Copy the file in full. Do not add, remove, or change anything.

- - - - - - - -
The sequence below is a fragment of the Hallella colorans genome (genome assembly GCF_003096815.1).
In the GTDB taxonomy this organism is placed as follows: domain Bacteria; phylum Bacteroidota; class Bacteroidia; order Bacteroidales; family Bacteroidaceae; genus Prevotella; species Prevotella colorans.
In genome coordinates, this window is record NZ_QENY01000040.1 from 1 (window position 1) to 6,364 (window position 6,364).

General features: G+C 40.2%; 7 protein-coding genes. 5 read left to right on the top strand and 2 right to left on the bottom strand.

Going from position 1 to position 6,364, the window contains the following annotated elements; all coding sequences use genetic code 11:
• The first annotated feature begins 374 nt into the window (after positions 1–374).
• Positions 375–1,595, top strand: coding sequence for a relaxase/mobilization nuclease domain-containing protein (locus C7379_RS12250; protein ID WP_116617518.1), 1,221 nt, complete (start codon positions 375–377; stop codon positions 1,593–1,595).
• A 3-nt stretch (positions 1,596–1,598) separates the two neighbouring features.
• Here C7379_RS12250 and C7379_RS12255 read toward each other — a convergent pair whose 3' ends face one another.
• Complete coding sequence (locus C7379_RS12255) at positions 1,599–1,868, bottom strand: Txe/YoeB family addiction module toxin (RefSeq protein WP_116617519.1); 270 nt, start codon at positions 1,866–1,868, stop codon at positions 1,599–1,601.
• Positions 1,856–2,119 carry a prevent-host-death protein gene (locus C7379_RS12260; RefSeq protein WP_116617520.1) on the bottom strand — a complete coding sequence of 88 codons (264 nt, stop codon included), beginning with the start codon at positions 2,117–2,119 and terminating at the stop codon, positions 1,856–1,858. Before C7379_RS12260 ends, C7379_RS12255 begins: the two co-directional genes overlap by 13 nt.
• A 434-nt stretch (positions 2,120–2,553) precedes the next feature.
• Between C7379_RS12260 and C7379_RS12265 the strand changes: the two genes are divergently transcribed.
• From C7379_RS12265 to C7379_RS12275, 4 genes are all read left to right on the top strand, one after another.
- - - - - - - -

The sequence below is a fragment of the Hallella colorans genome (genome assembly GCF_003096815.1).
In the GTDB taxonomy this organism is placed as follows: domain Bacteria; phylum Bacteroidota; class Bacteroidia; order Bacteroidales; family Bacteroidaceae; genus Prevotella; species Prevotella colorans.
In genome coordinates, this window is record NZ_QENY01000040.1 from 1 (window position 1) to 6,364 (window position 6,364).

General features: G+C 40.2%; 7 protein-coding genes. 5 read left to right on the top strand and 2 right to left on the bottom strand.

Going from position 1 to position 6,364, the window contains the following annotated elements; all coding sequences use genetic code 11:
• The first annotated feature begins 374 nt into the window (after positions 1–374).
• Positions 375–1,595, top strand: coding sequence for a relaxase/mobilization nuclease domain-containing protein (locus C7379_RS12250; protein ID WP_116617518.1), 1,221 nt, complete (start codon positions 375–377; stop codon positions 1,593–1,595).
• A 3-nt stretch (positions 1,596–1,598) separates the two neighbouring features.
• Here C7379_RS12250 and C7379_RS12255 read toward each other — a convergent pair whose 3' ends face one another.
• Complete coding sequence (locus C7379_RS12255) at positions 1,599–1,868, bottom strand: Txe/YoeB family addiction module toxin (RefSeq protein WP_116617519.1); 270 nt, start codon at positions 1,866–1,868, stop codon at positions 1,599–1,601.
• Positions 1,856–2,119 carry a prevent-host-death protein gene (locus C7379_RS12260; RefSeq protein WP_116617520.1) on the bottom strand — a complete coding sequence of 88 codons (264 nt, stop codon included), beginning with the start codon at positions 2,117–2,119 and terminating at the stop codon, positions 1,856–1,858. Before C7379_RS12260 ends, C7379_RS12255 begins: the two co-directional genes overlap by 13 nt.
• A 434-nt stretch (positions 2,120–2,553) precedes the next feature.
• Between C7379_RS12260 and C7379_RS12265 the strand changes: the two genes are divergently transcribed.
• From C7379_RS12265 to C7379_RS12275, 4 genes are all read left to right on the top strand, one after another.